We live in a time of fake news – it’s all around us. Whether it’s intended to make us laugh, is fake news by omission / taken out of context, or whether the intention is to deceive us for political reasons or to scam us, there’s no getting away from it.
Frighteningly, with the advancement of ‘Deepfakes’ (simulated videos that look and sound real, but are in fact created by AI), it’s sometimes hard to tell what’s real and what isn’t real these days. We really need to keep our wits about us.
So, fake news is nothing new. However, I must admit to being taken aback by the sheer level of fake news being shared during the COVID-19 crisis. Of course, the scammers are out in force trying to take advantage of us, as one might expect, but the number of people being taken in by COVID-19 related fake news stories has astonished me. In most cases, a little fact checking is all that’s required to debunk a fake story, but people are failing to do that. We’ve all been caught out from time to time but social media, in particular, is full of individuals who simply aren’t taking the necessary measures to avoid perpetuating the spread of fake news.
Examples of Fake News During COVID-19:
My personal favourite fake Covid-19 news stories have included the following two, relating to historical figures who supposedly said things that relate to the virus
There is not an ounce of truth in either of these – they’re both completely made up. The Pepys quote coming directly from a parody Twitter account, and the other never actually appearing in any of the writings of Nostradamus. These examples are fairly innocuous, even amusing and entertaining, but when the fake news relates to purported cures / ways of avoiding coronavirus, or warnings with no basis in fact, you risk panic and hysteria, and could potentially put people at risk, so think before hitting ‘share’.
To illustrate this, many of us have received messages that the virus is spreading quickly via petrol pumps, while Public Health England has debunked this as rumour. Similarly, others will have received messages telling us that hot drinks will halt the virus in its tracks, or that holding our breath for ten seconds will demonstrate if we have the virus before it has the chance to do too much damage – these are claims that have also been debunked.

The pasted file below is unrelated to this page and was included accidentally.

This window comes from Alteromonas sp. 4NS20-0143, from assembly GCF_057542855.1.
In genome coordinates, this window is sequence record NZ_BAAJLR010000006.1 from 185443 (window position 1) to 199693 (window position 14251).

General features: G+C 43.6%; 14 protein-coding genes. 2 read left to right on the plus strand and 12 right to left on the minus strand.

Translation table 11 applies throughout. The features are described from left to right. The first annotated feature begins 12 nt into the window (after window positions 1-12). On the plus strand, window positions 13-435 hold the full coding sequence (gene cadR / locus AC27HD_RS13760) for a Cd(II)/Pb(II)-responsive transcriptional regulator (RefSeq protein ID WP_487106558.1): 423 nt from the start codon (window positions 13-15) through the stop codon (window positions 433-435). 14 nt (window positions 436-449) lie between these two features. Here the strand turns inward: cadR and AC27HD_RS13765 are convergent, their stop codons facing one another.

So what does all this have to do with debating?
Well, it’s a timely reminder to all of us that we simply cannot accept things at face value in this day and age. We have to ask questions, be discerning, and look at both sides of the story.
Debating helps us to develop this mindset by forcing us not only to look at both sides of an issue, but also by ensuring that we fact check any evidence we uncover during our research that we intend to use in our argument. It helps us to become critical thinkers, and to develop a healthy scepticism that, once learned, we can’t help but apply to everyday life and the stories around us. Debating also strengthens the ability to form ideas and opinions, and to articulate them in a coherent way. At Noisy Classroom, we work with schools to support this. During the schools shut down we are producing resources to support families at home. Follow us on Twitter for ways to #KeepKidsTalking during the crisis.
Some of the advantages of using debate are:
- Improves the ability to form arguments and to use reasoning and evidence
- Allows the exploration of subject matter in depth and from different perspectives
- Provides the ability to structure thoughts
- Provides an engaging, active, enjoyable activity
- Helps children to hit literacy and citizenship targets
- Provides speaking and listening opportunities
- Gives stretch and challenge to all children
- Increases confidence, self-esteem and articulacy
Here are Noisy Classroom’s top tips for evaluating news:
- Read beyond the story – research, research, research
- Use non-partisan, credible news sources to check current affairs stories
- Use a fact checking website, such as Snopes, to determine the truth in a story
- Beware messages demanding that you forward a story / message to everyone you know – that isn’t how genuine news works
- Establish the context of photographs used to share news – reverse image searches help with this
- Question the bias of the writer – is there a particular political angle? Does the writer have something to gain?
- Recognise the difference between misinformation and disinformation
For free resources that will help with identifying fake news relating to COVID-19, visit: